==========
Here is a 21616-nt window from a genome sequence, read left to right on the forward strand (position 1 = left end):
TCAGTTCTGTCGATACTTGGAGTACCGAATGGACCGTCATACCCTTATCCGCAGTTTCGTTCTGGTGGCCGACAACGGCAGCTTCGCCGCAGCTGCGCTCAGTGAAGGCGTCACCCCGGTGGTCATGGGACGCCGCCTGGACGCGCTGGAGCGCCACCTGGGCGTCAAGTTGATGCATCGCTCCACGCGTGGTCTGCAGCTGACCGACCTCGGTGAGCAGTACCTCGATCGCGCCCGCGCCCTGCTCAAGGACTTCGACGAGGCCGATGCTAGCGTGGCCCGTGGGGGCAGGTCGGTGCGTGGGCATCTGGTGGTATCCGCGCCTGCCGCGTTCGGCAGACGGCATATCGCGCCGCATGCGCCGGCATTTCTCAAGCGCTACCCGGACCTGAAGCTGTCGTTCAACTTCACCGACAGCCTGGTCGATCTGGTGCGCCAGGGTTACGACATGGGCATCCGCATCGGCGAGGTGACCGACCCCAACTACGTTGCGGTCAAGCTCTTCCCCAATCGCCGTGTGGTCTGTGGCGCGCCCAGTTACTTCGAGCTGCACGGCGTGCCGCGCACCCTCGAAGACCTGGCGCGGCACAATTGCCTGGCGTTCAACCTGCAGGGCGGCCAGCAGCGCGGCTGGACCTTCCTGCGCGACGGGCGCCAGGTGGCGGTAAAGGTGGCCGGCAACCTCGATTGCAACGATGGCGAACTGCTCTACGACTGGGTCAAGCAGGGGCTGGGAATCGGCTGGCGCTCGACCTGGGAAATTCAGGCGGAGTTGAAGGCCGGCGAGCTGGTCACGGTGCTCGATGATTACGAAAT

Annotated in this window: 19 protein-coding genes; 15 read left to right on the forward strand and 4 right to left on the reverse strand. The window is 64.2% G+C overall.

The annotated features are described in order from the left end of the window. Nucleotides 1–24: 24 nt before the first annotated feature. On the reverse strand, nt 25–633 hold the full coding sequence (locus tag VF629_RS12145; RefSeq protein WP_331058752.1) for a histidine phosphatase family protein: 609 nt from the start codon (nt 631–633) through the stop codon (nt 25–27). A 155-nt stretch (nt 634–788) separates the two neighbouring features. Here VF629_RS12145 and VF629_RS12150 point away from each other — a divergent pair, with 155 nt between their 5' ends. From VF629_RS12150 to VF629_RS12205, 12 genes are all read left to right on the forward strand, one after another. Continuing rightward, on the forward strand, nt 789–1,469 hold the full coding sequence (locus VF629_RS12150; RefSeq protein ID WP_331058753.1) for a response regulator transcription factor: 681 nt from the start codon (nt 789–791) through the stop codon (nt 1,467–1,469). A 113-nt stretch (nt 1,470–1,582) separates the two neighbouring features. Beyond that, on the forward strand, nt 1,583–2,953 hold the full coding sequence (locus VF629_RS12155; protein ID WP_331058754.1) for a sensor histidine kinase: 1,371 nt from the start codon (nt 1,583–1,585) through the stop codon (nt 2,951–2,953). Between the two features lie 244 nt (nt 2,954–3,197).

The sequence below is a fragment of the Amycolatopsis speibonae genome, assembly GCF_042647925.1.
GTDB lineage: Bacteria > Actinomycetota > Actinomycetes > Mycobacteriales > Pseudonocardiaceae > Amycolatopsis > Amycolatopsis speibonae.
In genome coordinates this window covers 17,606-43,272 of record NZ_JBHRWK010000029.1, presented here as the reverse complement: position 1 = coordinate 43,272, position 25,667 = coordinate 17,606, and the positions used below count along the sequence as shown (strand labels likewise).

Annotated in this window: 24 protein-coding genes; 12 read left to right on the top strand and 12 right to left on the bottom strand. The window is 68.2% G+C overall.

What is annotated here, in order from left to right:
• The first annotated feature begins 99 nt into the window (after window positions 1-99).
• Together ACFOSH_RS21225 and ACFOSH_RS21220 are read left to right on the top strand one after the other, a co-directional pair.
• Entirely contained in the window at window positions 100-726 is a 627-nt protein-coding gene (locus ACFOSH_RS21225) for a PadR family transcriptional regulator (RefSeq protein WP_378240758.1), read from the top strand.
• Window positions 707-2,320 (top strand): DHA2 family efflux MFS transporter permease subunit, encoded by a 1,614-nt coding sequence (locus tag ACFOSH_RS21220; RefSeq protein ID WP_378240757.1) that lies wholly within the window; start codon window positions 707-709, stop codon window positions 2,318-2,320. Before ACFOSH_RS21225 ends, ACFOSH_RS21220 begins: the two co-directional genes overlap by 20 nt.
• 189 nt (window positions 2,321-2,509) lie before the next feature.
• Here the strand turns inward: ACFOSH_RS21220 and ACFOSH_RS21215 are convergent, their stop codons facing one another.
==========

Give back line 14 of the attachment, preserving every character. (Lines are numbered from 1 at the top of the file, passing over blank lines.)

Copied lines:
• 189 nt (window positions 2,321-2,509) lie before the next feature.